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Age-Friendly Montclair, New Jersey, Responds to COVID-19

A look at how the township is serving and protecting its older residents

The New York City suburb of Montclair, New Jersey, is home to about 39,000 people, 20 percent of whom are age 60 or older.

Soup for Staying at Home

Containers of Squash and Carrot Soup

Courtesy Lifelong Montclair

Squash and carrot soup from a local caterer are packed and ready for distribution to neighbors in need.

The township joined the AARP Network of Age-Friendly States and Communities in 2015. Montclair's age-friendly effort is called Lifelong Montclair.

Community Representative: 

(Information provided to AARP Livable Communities on May 14, 2020)

The Challenge

“The most pressing issue we've faced is a rise in food insecurity, which is casting a wider net than is typical in this community. We also knew that social isolation would be an issue for the older residents in our community."


Two Volunteers in Montclair, New Jersey

Courtesy Lifelong Montclair

Community volunteers, including from the local Kiwanis Club, are helping deliver food to homebound residents.


The Focus Areas

The Response

“To address food insecurity, we've partnered with Toni's Kitchen, a local soup kitchen to distribute bags of groceries and prepared foods to older residents. The local Kiwanis chapter has been coordinating drivers to distribute the food, and local businesses and organizations have donated their time and resources. 

“The distribution of the food bags is unique in that financial need is not a requirement to participate. I’ve been referring to the bags as a “Keep-Your-Behind-at-Home” incentive.

“To address social isolation, we worked with older residents to determine the best online platform, and then we converted our Montclair Institute for Lifelong Learning classes to Zoom for the spring semester. The institute’s classes range from tai chi and chair yoga (“Sit and Be Fit!”) to philosophy, Renaissance humanism and Zen art. 

Response Partners

FOOD ACCESS:

LIFELONG LEARNING:

“Employees from the test-prep firm Manhattan Prep volunteered their time to train our instructors on how to use Zoom effectively and to help us set up our classes in a way that balances security and accessibility.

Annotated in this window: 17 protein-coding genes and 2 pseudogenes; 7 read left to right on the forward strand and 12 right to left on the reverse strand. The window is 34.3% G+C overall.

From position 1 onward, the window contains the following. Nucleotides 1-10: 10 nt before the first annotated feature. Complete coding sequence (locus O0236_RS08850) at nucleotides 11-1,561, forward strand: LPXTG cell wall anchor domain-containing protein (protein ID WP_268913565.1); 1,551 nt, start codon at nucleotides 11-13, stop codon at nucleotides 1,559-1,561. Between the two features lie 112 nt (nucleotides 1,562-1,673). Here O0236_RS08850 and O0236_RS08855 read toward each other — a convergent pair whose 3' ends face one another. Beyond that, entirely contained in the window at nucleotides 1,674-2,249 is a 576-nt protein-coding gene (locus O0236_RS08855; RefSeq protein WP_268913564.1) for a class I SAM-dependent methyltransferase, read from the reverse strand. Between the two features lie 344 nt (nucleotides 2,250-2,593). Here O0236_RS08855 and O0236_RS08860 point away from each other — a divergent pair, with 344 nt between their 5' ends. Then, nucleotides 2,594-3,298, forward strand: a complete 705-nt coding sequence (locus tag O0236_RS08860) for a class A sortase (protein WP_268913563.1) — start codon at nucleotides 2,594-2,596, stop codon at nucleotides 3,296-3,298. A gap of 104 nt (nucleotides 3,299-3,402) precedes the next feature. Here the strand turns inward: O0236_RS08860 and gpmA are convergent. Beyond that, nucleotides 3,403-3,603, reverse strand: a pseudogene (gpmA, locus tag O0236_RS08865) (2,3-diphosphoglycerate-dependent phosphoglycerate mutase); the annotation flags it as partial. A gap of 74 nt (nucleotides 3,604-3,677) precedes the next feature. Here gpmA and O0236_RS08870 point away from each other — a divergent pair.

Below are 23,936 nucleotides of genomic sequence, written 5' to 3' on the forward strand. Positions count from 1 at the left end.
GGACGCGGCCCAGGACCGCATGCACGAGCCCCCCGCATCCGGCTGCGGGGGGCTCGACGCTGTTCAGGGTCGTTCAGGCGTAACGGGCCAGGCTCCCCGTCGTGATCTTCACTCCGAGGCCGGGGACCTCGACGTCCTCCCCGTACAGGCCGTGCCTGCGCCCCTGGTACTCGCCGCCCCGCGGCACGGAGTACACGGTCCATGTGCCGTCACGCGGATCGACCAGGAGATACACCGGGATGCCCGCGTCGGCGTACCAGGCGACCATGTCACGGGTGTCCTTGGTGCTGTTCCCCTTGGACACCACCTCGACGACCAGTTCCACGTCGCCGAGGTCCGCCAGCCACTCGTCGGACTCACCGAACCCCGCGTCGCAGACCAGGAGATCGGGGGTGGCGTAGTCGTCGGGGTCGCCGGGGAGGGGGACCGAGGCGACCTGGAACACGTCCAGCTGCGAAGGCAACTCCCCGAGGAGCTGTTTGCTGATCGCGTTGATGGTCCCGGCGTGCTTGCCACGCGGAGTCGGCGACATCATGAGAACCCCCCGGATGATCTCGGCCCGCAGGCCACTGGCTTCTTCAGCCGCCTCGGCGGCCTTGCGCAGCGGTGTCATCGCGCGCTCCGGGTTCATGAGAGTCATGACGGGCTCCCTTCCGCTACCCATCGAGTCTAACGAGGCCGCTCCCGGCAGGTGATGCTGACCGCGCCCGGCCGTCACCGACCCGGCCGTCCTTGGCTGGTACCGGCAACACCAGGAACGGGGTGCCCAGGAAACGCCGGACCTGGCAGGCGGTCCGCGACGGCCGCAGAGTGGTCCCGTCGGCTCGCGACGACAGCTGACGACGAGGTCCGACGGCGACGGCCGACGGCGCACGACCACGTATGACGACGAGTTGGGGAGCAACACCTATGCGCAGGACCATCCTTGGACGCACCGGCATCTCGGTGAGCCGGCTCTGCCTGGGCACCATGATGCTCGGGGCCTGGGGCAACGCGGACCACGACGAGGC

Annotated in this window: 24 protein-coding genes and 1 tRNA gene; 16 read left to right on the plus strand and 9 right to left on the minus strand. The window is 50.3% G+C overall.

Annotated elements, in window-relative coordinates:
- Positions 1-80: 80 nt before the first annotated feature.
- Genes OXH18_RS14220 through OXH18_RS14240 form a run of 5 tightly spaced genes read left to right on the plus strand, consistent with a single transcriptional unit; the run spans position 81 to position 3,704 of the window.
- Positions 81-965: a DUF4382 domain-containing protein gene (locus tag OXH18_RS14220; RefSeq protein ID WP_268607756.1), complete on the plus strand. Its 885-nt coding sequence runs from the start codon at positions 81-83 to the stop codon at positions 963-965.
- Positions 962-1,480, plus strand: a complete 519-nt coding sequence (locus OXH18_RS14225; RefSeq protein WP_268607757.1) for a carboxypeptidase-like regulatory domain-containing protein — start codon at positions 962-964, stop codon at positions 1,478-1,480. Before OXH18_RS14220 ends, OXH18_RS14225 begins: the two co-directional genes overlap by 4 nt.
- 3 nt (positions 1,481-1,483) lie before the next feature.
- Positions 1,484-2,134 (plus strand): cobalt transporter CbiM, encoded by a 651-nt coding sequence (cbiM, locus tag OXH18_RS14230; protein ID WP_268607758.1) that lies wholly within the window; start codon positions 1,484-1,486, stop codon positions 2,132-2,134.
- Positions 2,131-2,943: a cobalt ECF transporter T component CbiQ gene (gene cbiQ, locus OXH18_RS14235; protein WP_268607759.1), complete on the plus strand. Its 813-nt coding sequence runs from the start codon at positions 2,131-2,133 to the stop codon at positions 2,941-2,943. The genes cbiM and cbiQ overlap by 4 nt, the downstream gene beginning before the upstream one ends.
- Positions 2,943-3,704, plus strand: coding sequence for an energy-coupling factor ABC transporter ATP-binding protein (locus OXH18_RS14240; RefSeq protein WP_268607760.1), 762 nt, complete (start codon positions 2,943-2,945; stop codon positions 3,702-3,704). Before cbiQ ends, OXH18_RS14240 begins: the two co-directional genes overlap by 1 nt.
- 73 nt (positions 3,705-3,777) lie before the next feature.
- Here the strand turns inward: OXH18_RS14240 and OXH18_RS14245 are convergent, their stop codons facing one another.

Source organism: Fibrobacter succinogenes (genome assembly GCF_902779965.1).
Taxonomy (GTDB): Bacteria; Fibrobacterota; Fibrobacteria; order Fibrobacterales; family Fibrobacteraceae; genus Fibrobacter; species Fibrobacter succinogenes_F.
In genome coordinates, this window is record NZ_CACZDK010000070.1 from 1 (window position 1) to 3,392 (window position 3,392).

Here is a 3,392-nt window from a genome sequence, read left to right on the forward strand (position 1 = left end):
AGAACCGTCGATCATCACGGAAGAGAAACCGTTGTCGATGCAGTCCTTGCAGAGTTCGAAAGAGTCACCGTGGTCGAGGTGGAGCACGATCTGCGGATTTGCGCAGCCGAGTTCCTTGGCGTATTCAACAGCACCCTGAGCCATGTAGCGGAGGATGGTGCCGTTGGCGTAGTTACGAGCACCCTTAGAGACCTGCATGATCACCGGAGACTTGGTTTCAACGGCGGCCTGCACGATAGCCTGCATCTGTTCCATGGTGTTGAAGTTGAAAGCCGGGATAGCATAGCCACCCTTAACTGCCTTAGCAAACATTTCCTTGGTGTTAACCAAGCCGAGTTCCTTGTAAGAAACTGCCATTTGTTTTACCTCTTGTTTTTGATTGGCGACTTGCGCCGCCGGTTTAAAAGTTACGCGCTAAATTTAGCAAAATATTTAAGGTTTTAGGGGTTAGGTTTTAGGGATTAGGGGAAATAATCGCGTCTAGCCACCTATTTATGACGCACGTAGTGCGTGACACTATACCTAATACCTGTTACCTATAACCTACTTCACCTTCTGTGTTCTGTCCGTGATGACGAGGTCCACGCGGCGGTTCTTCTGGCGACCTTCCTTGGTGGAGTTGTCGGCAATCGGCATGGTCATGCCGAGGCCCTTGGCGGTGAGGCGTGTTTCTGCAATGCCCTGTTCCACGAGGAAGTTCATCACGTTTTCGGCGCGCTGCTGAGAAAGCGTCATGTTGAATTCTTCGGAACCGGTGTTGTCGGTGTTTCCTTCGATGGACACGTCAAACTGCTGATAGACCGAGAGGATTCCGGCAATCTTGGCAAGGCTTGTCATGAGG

"The Montclair Public Library also hosted virtual drop-in sessions to help students become familiar with and set up Zoom and they’ve been helping our staff offer a half-hour of technical assistance prior to the first session of each class. To increase accessibility, all the classes are recorded and posted on YouTube and, for those without internet access, streamed on the local cable TV channel.

"All of the COVID-19 related changes and new services that impact and support senior services are detailed on Montclair Township's coronavirus website."

The Results, Thus Far

“We’re delivering food bags to more than 500 older residents each week. We’ve been leveraging the bags to continue updating residents about relevant news, such as reminding them to complete the 2020 Census and providing the phone numbers and websites for doing so.

“Despite all of the changes to the Montclair Institute for Lifelong Learning classes and the challenges virtual classes can pose, we’re seeing a strong turnout. Having scheduled class times has been especially beneficial during a time when the days start to blend into one another.”


An Icebreaker Question During an Online Event

Courtesy Montclair Senior Services/Lifelong Montclair

Online courses hosted by the Montclair Institute for Lifelong Learning are taking place over Zoom's video-conferencing platform. This screenshot is the "Icebreaker Question" from a course's first session.


Research by Shosanna Preuss  | Article published May 2020

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